In this week’s news: Firefox gets strict, Opera goes to the dark side, and Chrome plans to let web apps run in the background.
Let’s get into the news.
Firefox for Android will block tracking content
Mozilla has announced that the upcoming revamped Firefox for Android (currently available in a test version under the name “Firefox Preview”) will include strict tracking protection by default.
On the phone or tablet, most users care much more about performance and blocking of annoyances compared to desktop. Users are more forgiving when a site doesn’t load exactly like it’s meant to. So we decided that while Firefox for desktop’s default mode is “Standard,” Firefox Preview will use “Strict” mode.
Strict tracking protection additionally blocks “tracking content”: ads, videos, and other content with tracking code.
Opera adds option that renders all websites in dark mode
Opera for Android has added a “Dark web pages” option that renders all websites in dark mode. If a website does not provide dark mode styles (via the CSS
prefers-color-scheme media feature), Opera applies its own “clever CSS changes” to render the site in dark mode regardless.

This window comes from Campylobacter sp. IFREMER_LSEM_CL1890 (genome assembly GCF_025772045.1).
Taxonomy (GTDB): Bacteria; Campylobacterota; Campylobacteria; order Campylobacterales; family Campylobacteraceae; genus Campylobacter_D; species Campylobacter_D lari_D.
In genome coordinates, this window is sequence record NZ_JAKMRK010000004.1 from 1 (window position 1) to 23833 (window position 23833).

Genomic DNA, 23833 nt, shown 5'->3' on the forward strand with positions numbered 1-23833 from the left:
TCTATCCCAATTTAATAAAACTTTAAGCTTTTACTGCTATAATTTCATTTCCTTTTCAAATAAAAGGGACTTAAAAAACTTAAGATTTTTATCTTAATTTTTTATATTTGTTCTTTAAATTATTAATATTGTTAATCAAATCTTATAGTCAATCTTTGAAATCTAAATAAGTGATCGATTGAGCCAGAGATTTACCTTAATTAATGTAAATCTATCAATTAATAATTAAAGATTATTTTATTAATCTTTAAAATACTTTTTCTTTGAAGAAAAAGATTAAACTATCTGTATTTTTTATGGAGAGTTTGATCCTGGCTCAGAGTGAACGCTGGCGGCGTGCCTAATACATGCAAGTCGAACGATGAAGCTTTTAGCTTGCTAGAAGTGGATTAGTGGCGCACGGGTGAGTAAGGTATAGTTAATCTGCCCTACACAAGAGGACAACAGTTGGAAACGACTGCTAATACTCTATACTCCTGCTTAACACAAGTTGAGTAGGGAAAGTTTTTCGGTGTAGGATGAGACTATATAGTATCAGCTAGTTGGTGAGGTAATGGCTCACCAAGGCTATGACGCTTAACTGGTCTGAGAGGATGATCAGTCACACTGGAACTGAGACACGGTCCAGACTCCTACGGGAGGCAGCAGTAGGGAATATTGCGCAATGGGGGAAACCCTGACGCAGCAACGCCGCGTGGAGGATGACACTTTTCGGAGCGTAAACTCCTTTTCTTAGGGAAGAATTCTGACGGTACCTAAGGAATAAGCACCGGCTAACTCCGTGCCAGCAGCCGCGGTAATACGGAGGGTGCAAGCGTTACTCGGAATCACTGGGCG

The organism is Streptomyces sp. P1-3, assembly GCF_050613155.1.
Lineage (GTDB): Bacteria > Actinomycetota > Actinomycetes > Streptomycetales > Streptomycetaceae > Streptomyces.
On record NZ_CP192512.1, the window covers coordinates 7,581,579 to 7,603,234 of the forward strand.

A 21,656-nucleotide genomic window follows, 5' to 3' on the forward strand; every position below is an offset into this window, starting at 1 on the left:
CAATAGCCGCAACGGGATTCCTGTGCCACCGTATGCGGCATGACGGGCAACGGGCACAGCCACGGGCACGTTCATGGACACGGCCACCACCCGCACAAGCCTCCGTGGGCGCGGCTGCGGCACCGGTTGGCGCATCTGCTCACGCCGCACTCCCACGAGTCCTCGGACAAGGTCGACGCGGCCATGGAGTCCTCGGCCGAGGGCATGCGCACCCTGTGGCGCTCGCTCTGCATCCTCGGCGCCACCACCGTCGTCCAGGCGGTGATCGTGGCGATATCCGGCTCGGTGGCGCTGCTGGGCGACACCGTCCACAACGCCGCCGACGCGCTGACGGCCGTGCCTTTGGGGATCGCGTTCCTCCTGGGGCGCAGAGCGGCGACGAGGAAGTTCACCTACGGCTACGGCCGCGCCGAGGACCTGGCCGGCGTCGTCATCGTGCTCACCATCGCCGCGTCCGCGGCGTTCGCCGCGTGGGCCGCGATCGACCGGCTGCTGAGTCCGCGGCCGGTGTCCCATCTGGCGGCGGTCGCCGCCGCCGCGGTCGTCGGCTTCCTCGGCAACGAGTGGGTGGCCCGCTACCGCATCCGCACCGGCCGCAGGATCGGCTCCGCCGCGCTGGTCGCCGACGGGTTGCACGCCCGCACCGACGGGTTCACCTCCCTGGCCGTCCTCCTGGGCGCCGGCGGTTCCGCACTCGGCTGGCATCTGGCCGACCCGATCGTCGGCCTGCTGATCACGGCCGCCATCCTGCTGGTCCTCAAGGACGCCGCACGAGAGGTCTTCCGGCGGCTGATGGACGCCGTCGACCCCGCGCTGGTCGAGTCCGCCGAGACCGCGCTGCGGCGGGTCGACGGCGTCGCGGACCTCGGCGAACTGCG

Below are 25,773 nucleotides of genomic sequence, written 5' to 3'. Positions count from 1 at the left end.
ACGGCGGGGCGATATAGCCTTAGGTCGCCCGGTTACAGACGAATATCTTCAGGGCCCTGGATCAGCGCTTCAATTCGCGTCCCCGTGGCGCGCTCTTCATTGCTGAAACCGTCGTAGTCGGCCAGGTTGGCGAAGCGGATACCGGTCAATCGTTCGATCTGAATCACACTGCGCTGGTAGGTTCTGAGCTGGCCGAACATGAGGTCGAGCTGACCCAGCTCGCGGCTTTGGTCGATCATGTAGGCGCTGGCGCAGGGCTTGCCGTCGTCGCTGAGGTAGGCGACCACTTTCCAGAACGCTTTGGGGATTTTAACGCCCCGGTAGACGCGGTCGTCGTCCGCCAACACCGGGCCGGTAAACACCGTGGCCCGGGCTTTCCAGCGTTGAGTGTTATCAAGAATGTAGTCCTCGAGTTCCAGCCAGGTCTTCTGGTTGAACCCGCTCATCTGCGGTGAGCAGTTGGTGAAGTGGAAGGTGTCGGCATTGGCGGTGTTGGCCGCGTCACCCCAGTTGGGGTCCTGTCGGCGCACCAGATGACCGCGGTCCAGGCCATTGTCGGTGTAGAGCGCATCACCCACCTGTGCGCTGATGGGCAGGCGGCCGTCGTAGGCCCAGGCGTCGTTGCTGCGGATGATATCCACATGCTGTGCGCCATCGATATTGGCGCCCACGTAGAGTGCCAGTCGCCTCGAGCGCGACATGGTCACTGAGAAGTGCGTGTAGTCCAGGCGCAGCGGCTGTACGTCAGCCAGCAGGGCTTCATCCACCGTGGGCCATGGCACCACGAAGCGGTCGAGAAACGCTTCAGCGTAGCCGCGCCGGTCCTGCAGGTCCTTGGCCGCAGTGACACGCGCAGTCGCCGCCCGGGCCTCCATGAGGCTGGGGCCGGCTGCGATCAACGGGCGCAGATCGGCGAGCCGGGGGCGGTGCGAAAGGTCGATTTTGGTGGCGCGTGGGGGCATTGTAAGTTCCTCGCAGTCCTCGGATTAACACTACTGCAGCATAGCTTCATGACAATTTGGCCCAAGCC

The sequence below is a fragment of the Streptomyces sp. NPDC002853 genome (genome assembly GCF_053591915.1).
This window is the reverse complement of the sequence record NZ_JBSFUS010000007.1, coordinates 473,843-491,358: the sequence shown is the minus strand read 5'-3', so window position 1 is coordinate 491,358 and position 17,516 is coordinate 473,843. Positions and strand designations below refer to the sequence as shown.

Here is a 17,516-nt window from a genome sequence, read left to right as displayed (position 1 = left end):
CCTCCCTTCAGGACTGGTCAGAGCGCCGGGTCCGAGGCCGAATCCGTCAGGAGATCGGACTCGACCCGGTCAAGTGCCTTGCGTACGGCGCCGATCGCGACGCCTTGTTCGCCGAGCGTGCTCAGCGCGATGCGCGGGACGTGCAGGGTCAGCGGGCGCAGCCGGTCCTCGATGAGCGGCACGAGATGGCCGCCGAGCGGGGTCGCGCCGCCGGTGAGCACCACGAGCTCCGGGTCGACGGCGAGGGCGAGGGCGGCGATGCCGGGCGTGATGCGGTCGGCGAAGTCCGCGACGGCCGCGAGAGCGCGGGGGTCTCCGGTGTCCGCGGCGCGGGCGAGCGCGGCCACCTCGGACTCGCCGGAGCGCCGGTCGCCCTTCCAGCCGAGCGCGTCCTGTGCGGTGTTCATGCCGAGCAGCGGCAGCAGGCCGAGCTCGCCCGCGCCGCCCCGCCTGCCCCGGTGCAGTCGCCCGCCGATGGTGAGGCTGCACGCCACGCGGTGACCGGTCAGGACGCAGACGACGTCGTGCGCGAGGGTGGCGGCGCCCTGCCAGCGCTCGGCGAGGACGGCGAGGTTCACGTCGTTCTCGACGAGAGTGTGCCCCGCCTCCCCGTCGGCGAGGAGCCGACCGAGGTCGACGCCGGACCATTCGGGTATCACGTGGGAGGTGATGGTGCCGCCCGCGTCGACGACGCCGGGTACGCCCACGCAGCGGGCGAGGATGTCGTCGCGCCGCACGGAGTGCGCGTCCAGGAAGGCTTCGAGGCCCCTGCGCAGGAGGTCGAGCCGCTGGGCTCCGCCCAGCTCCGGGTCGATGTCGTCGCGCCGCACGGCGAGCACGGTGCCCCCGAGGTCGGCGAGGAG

(via Stefan Stjernelund)
Periodic Background Sync is coming to Chrome
Google intends to ship Periodic Background Sync in the next version of Chrome (early next year). This feature will enable installed web apps to run background tasks at periodic intervals with network connectivity.
Chrome’s implementation restricts the API to installed web apps. Chrome grants the permission on behalf of the user for any installed web app. The API is not available outside of installed PWAs.
Apple and Mozilla are currently opposed to this API. At Mozilla, there are opinions that the feature is “harmful in its current state,” while Apple states multiple privacy and security risks.
(via Mugdha Lakhani)
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Thank you for summarizing this for easy reading!
I really don’t like this trend when the browsers decide how to render “dark mode”